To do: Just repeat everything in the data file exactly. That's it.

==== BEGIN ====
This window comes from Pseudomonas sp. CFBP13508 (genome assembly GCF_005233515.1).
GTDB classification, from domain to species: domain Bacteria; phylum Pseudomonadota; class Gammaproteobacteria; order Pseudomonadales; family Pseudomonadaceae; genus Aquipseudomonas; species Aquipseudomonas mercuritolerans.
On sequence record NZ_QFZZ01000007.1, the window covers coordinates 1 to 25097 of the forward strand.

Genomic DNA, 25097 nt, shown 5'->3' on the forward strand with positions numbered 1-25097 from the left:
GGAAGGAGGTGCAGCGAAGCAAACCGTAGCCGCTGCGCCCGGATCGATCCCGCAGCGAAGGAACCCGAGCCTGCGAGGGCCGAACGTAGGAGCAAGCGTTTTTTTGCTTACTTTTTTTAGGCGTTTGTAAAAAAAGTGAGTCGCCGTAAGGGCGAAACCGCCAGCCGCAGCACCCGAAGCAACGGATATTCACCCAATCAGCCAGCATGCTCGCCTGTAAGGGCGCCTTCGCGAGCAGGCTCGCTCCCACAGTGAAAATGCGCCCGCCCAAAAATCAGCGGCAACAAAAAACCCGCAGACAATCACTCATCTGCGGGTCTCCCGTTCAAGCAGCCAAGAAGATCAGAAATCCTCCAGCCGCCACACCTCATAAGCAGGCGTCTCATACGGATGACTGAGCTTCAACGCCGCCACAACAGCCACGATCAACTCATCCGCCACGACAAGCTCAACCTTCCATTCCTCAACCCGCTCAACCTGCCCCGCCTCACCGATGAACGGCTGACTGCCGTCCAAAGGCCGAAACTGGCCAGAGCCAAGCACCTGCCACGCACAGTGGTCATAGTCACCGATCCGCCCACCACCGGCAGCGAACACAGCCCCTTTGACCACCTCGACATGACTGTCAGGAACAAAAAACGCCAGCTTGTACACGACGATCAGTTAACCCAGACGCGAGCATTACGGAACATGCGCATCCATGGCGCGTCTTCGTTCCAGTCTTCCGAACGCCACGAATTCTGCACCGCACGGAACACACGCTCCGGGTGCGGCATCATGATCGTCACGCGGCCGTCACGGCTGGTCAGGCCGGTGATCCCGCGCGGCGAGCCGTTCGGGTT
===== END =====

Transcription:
This window comes from Pseudomonas sp. CFBP13508 (genome assembly GCF_005233515.1).
GTDB classification, from domain to species: domain Bacteria; phylum Pseudomonadota; class Gammaproteobacteria; order Pseudomonadales; family Pseudomonadaceae; genus Aquipseudomonas; species Aquipseudomonas mercuritolerans.
On sequence record NZ_QFZZ01000007.1, the window covers coordinates 1 to 25097 of the forward strand.

Genomic DNA, 25097 nt, shown 5'->3' on the forward strand with positions numbered 1-25097 from the left:
GGAAGGAGGTGCAGCGAAGCAAACCGTAGCCGCTGCGCCCGGATCGATCCCGCAGCGAAGGAACCCGAGCCTGCGAGGGCCGAACGTAGGAGCAAGCGTTTTTTTGCTTACTTTTTTTAGGCGTTTGTAAAAAAAGTGAGTCGCCGTAAGGGCGAAACCGCCAGCCGCAGCACCCGAAGCAACGGATATTCACCCAATCAGCCAGCATGCTCGCCTGTAAGGGCGCCTTCGCGAGCAGGCTCGCTCCCACAGTGAAAATGCGCCCGCCCAAAAATCAGCGGCAACAAAAAACCCGCAGACAATCACTCATCTGCGGGTCTCCCGTTCAAGCAGCCAAGAAGATCAGAAATCCTCCAGCCGCCACACCTCATAAGCAGGCGTCTCATACGGATGACTGAGCTTCAACGCCGCCACAACAGCCACGATCAACTCATCCGCCACGACAAGCTCAACCTTCCATTCCTCAACCCGCTCAACCTGCCCCGCCTCACCGATGAACGGCTGACTGCCGTCCAAAGGCCGAAACTGGCCAGAGCCAAGCACCTGCCACGCACAGTGGTCATAGTCACCGATCCGCCCACCACCGGCAGCGAACACAGCCCCTTTGACCACCTCGACATGACTGTCAGGAACAAAAAACGCCAGCTTGTACACGACGATCAGTTAACCCAGACGCGAGCATTACGGAACATGCGCATCCATGGCGCGTCTTCGTTCCAGTCTTCCGAACGCCACGAATTCTGCACCGCACGGAACACACGCTCCGGGTGCGGCATCATGATCGTCACGCGGCCGTCACGGCTGGTCAGGCCGGTGATCCCGCGCGGCGAGCCGTTCGGGTT